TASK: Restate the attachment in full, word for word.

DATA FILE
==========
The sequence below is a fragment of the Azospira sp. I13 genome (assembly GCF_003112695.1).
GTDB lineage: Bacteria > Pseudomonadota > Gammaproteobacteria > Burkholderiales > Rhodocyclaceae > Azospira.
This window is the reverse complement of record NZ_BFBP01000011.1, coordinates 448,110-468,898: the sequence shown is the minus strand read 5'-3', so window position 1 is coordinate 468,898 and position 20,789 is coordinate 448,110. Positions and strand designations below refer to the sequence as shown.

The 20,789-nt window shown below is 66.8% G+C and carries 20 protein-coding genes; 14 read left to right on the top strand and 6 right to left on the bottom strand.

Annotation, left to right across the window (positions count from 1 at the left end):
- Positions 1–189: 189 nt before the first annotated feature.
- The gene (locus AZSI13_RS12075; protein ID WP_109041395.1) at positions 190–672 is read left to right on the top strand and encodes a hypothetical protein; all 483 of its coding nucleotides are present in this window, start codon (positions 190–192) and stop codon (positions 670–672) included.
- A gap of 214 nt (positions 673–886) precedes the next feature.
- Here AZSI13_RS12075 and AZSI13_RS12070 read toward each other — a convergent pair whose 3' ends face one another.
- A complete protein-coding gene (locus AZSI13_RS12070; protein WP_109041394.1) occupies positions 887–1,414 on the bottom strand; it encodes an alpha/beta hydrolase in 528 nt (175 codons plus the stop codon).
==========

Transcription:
The sequence below is a fragment of the Azospira sp. I13 genome (assembly GCF_003112695.1).
GTDB lineage: Bacteria > Pseudomonadota > Gammaproteobacteria > Burkholderiales > Rhodocyclaceae > Azospira.
This window is the reverse complement of record NZ_BFBP01000011.1, coordinates 448,110-468,898: the sequence shown is the minus strand read 5'-3', so window position 1 is coordinate 468,898 and position 20,789 is coordinate 448,110. Positions and strand designations below refer to the sequence as shown.

The 20,789-nt window shown below is 66.8% G+C and carries 20 protein-coding genes; 14 read left to right on the top strand and 6 right to left on the bottom strand.

Annotation, left to right across the window (positions count from 1 at the left end):
- Positions 1–189: 189 nt before the first annotated feature.
- The gene (locus AZSI13_RS12075; protein ID WP_109041395.1) at positions 190–672 is read left to right on the top strand and encodes a hypothetical protein; all 483 of its coding nucleotides are present in this window, start codon (positions 190–192) and stop codon (positions 670–672) included.
- A gap of 214 nt (positions 673–886) precedes the next feature.
- Here AZSI13_RS12075 and AZSI13_RS12070 read toward each other — a convergent pair whose 3' ends face one another.
- A complete protein-coding gene (locus AZSI13_RS12070; protein WP_109041394.1) occupies positions 887–1,414 on the bottom strand; it encodes an alpha/beta hydrolase in 528 nt (175 codons plus the stop codon).